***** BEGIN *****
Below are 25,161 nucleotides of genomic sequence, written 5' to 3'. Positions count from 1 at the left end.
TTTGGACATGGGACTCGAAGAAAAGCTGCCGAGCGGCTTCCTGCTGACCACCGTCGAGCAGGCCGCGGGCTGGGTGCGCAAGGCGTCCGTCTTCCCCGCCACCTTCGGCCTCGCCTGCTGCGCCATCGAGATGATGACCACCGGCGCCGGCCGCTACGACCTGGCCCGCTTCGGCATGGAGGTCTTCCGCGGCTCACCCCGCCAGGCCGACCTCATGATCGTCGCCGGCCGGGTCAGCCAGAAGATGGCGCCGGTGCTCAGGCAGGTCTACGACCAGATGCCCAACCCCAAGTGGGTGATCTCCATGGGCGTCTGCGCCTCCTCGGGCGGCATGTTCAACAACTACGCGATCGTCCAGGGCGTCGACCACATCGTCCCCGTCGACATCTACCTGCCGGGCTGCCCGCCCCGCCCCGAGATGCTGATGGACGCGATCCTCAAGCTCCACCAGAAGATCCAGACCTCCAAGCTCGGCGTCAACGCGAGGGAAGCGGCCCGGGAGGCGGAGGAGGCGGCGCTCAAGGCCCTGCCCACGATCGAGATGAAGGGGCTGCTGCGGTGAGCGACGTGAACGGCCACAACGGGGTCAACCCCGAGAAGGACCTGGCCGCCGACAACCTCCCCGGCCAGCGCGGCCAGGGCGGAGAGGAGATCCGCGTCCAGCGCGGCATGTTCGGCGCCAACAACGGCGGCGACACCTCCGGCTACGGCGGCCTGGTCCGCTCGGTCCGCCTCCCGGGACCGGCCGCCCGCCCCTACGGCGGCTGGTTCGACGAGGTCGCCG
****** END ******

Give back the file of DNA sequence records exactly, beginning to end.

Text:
Below are 25,161 nucleotides of genomic sequence, written 5' to 3'. Positions count from 1 at the left end.
TTTGGACATGGGACTCGAAGAAAAGCTGCCGAGCGGCTTCCTGCTGACCACCGTCGAGCAGGCCGCGGGCTGGGTGCGCAAGGCGTCCGTCTTCCCCGCCACCTTCGGCCTCGCCTGCTGCGCCATCGAGATGATGACCACCGGCGCCGGCCGCTACGACCTGGCCCGCTTCGGCATGGAGGTCTTCCGCGGCTCACCCCGCCAGGCCGACCTCATGATCGTCGCCGGCCGGGTCAGCCAGAAGATGGCGCCGGTGCTCAGGCAGGTCTACGACCAGATGCCCAACCCCAAGTGGGTGATCTCCATGGGCGTCTGCGCCTCCTCGGGCGGCATGTTCAACAACTACGCGATCGTCCAGGGCGTCGACCACATCGTCCCCGTCGACATCTACCTGCCGGGCTGCCCGCCCCGCCCCGAGATGCTGATGGACGCGATCCTCAAGCTCCACCAGAAGATCCAGACCTCCAAGCTCGGCGTCAACGCGAGGGAAGCGGCCCGGGAGGCGGAGGAGGCGGCGCTCAAGGCCCTGCCCACGATCGAGATGAAGGGGCTGCTGCGGTGAGCGACGTGAACGGCCACAACGGGGTCAACCCCGAGAAGGACCTGGCCGCCGACAACCTCCCCGGCCAGCGCGGCCAGGGCGGAGAGGAGATCCGCGTCCAGCGCGGCATGTTCGGCGCCAACAACGGCGGCGACACCTCCGGCTACGGCGGCCTGGTCCGCTCGGTCCGCCTCCCGGGACCGGCCGCCCGCCCCTACGGCGGCTGGTTCGACGAGGTCGCCG